Yaseen said Safa told him that her father heard something so he went to the front of the house. Seconds later, Safa said she heard several gunshots. She didn't know it at the time, but her father was dying. Four Marines then moved into the bedroom, where some of her sisters were standing at their mother's bedside, hugging her.

Yassen said Safa told him that one Marine started yelling at them in English, but that they didn't understand what he was saying. The women and children started screaming in fear, which Yaseen could hear from next door. This went on for several minutes, he said.

He said he never heard gunshots, only a long sudden silence.

Desperate, he tried to get next door and find out what happened, but Marines wouldn't let him pass.

"The waiting was killing me," Yaseen said. "We didn't know what happened."

Three hours later, someone knocked at Yaseen's door. He could hear a young voice wheezing and sobbing on the other side. It was Safa, covered in blood and dirt. Yaseen said he couldn't remember what she was wearing; he only saw the blood.

The family was dead, Safa told Yaseen.

Yaseen's wife cleaned Safa up while Yaseen prepared a white flag. Marines were still blocking the area. Carrying the flag, Yaseen, his wife, and Safa ran 200 yards to another relative's house where they have stayed since.

Safa trembled as Yaseen told the story to a visitor. She tried to tell it herself, but she couldn't. "My father told us to gather in one room, so the Americans could search," she said. And then she started to cry.

Yaseen said that Safa told him that four soldiers came into the bedroom, but only one did the yelling. Her mother, who had heard the shooting asked: "What did you do to my husband?" Her sisters, mother and aunt were crying. And then the one soldier who had been yelling started shooting.

Frightened, Safa fainted. She thought she had died. When she awoke, she remembered seeing her mother still lying in bed. Her head was blown open. She looked around and heard her 3-year-old brother, Mohammed, moan in pain. The blood was pouring out of his right arm.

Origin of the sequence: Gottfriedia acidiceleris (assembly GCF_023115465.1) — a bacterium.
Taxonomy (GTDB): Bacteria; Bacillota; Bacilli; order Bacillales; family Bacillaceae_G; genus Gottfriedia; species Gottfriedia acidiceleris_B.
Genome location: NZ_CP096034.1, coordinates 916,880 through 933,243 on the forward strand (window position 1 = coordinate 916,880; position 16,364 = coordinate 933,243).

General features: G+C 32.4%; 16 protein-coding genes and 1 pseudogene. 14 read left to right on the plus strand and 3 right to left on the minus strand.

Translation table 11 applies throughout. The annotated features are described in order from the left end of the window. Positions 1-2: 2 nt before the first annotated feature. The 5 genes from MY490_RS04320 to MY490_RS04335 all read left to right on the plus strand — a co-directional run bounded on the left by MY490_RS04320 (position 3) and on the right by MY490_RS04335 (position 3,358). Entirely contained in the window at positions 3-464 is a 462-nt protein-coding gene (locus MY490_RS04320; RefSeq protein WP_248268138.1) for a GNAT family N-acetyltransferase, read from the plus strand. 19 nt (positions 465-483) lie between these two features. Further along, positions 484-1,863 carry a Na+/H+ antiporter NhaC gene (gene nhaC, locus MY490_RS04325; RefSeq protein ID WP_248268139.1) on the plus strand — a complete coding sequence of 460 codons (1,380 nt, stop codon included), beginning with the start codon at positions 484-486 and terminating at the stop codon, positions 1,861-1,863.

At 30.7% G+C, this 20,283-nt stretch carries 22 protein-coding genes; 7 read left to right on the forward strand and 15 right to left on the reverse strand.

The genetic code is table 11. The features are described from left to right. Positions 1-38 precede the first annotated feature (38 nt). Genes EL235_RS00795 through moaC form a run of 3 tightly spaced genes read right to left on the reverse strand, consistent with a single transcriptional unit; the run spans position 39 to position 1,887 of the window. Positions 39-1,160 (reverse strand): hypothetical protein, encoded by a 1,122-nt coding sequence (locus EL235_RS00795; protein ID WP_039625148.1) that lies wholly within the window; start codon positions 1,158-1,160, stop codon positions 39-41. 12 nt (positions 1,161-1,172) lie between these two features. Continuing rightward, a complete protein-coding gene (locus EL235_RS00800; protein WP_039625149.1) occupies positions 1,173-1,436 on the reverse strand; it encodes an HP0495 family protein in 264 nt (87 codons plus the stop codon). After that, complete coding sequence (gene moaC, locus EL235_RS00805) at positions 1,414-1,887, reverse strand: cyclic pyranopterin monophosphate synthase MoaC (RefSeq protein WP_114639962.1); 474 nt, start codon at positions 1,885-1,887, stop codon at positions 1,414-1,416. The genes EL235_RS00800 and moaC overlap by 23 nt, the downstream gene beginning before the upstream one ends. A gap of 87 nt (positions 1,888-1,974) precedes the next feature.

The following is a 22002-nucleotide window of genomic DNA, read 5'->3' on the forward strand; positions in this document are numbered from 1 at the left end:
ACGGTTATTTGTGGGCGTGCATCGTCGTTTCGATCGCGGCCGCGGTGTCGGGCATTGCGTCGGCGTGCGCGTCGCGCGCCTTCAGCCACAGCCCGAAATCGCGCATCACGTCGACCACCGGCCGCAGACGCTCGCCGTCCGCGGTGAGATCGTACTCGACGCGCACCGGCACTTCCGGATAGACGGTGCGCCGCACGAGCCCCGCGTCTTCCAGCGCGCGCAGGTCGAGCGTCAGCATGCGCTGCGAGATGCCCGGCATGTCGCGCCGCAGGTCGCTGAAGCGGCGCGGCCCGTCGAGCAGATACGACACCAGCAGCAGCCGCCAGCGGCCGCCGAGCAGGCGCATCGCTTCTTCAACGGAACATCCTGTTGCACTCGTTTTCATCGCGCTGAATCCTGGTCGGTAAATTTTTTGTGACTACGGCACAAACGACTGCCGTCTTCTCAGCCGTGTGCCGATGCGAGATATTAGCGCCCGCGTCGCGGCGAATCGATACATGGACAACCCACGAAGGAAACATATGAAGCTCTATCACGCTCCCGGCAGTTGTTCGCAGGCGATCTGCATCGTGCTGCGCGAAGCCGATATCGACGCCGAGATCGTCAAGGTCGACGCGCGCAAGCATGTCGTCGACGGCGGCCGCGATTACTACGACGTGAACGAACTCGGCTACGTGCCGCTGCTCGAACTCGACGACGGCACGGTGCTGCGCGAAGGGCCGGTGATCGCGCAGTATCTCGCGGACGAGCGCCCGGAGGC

"Come on, Mohammed. Get up so we can go to uncle's house," she told her brother. But he couldn't.

In the same room where her mother, aunt and sisters lay dead, Safa grabbed the toddler, sat down and leaned his head against her shoulder. She put his arm against her chest and held it to try to stop the bleeding. She kept holding and talking to him until, like everyone else in the room, he too was silent. And then she ran next door.

Yaseen didn't see the rest of his brother's family until he went to Haditha Hospital the next day to pick up the bodies. Dr. Waleed Abdul Khaliq al-Obeidi, the director of Haditha Hospital, said they arrived around midnight, about 12 hours after Safa left her house.

According to the death certificates, Younes died of multiple gunshot wounds to the chest. His wife, who was lying in bed, died of multiple gunshot wounds to the head. The daughters were all shot in the chest. Mohammed bled to death. Younes didn't have a weapon, military officials confirmed. [...]

Late last month, an IED exploded near the same spot where Terrazas was killed. Nearby shops started closing in the middle of the day, telling customers they feared being detained. Drivers suddenly stopped and pointed to the rising plume of smoke.

"That might have targeted the Americans," one driver said to another stopped and fearful about what to do next. "The Americans are coming."